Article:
To determine the amount of bacterial spores in food samples, the standard procedures usually suggest heating of the product at 80°C for 10 minutes before analysis (e.g., VDLUFA13). This heating step aims at killing vegetative cells. Some spores, however, require higher activation temperatures to start germinating. The activation temperature depends very much on the strain itself. It was shown that the higher the wet-heat resistance of the spores is, the higher the optimal activation temperature is14. For spores of Geobacillus stearothermophilus, an activation temperature of 121°C was suggested12. In food processing, this means that when determining the initial spore load of ingredients, not all the spores might be detected because they have not been activated and cannot therefore start germinating. This may lead to an underestimation of the initial spore load N0, which plays an important role in defining the processing conditions for the production of commercially sterile products. The heat activation of spores has also been observed in our recent studies and this observation is demonstrated in Figure 3. Inactivation curves of spores of Geobacillus stearothermophilus, a thermophilic species also occurring in food products, were determined. The initial spore count N0 was approximately 107 cfu mL-1, whereas after the heat treatments, the spore count N increased up to 109 cfu mL-1. An increase of almost 2 log units in the spore count due to heat activation was observed. Consequently, the presence of such spores in the ingredients and the usage of spore counts before the activation of these spores as the initial load would result in erroneous assumptions and interpretations for the manufacturers and the spores that remain inactivated after the UHT processing can then start growing in the food product. As a conclusion, more attention has to be paid to the correct determination of the initial spore count as this has consequences for the whole production process.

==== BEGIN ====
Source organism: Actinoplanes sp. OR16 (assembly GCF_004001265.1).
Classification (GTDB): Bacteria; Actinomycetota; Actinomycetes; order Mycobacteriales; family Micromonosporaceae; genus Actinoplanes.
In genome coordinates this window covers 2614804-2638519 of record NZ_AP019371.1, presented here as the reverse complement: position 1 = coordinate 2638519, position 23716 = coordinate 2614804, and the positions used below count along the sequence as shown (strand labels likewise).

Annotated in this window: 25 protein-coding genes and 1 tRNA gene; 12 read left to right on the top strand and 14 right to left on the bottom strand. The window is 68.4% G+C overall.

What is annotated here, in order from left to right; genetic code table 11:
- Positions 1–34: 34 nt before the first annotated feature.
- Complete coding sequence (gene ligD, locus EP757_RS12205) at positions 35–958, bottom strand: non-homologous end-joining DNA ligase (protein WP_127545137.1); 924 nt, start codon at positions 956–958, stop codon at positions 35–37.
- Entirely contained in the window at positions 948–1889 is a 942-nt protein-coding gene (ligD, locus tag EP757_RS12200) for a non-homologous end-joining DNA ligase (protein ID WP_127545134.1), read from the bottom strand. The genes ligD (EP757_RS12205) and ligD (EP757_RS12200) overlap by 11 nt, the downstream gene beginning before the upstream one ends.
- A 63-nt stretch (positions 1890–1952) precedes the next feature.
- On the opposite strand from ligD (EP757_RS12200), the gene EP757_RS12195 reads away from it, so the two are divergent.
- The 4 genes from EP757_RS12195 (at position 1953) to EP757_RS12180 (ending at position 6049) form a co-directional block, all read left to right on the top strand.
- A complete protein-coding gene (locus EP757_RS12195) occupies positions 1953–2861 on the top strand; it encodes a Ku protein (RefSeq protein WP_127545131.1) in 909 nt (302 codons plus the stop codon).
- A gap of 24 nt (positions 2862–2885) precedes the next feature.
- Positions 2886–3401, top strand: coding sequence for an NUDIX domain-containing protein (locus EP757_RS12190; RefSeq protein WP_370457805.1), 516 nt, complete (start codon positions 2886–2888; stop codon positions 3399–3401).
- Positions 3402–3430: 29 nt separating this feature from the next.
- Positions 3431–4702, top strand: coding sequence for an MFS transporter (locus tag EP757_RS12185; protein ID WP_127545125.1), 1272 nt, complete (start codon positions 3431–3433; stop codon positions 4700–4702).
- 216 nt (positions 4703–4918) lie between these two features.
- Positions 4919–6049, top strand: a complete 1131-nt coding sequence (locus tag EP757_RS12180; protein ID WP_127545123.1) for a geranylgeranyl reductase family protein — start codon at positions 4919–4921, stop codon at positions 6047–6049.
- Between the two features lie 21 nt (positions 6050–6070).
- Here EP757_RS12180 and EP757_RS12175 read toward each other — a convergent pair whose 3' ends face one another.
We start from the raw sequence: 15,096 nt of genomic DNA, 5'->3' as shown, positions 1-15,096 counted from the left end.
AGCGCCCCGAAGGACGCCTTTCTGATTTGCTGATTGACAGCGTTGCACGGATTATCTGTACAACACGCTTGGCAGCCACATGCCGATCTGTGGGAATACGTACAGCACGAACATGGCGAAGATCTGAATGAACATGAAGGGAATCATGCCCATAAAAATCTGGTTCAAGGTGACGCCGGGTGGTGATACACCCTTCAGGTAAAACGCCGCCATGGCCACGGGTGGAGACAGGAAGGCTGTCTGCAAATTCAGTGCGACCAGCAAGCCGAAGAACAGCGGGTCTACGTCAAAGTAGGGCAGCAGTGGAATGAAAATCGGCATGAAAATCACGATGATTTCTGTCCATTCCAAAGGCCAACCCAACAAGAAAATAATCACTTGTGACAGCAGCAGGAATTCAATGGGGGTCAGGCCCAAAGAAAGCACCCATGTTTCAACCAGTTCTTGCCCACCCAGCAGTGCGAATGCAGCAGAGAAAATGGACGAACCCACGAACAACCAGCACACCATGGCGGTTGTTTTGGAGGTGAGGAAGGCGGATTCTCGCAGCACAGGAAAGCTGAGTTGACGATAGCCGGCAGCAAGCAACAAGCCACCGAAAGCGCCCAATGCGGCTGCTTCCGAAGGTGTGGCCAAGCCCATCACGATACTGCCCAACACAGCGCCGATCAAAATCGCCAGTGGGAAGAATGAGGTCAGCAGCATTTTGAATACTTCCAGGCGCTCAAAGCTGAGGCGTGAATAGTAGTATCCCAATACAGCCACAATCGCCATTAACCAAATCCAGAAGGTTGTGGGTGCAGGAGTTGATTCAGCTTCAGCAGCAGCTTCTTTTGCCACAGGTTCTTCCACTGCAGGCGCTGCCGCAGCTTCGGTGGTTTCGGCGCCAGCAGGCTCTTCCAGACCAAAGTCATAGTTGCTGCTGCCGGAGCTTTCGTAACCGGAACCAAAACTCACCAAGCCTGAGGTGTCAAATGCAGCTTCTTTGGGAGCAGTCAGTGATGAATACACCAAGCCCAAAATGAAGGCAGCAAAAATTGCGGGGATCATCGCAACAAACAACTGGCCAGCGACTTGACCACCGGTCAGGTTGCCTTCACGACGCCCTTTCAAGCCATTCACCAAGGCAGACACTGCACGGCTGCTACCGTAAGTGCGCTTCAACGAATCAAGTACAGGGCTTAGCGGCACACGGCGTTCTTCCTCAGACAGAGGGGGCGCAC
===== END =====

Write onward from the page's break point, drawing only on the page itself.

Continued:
Figure 3 Inactivation curves of Geobacillus stearothermophilus at 120°C (●), 125°C (▲) and 130°C (■) with activation shoulder at 120°C

Figure 3 Inactivation curves of Geobacillus stearothermophilus at 120°C (●), 125°C (▲) and 130°C (■) with activation shoulder at 120°C

UHT processing of dairy products other than milk

More and more dairy products other than milk are also treated using UHT processes. As these dairy products have different microbial properties, which was discussed before, as well as different physical and chemical properties, the processes have to be adjusted based on the product properties. The challenges that arise with these new products include the minimisation of fouling and gelation during the treatment due to high protein or calcium contents. When functional foods are processed at UHT conditions, the stability of the bioactives has to be maintained during processing and storage1.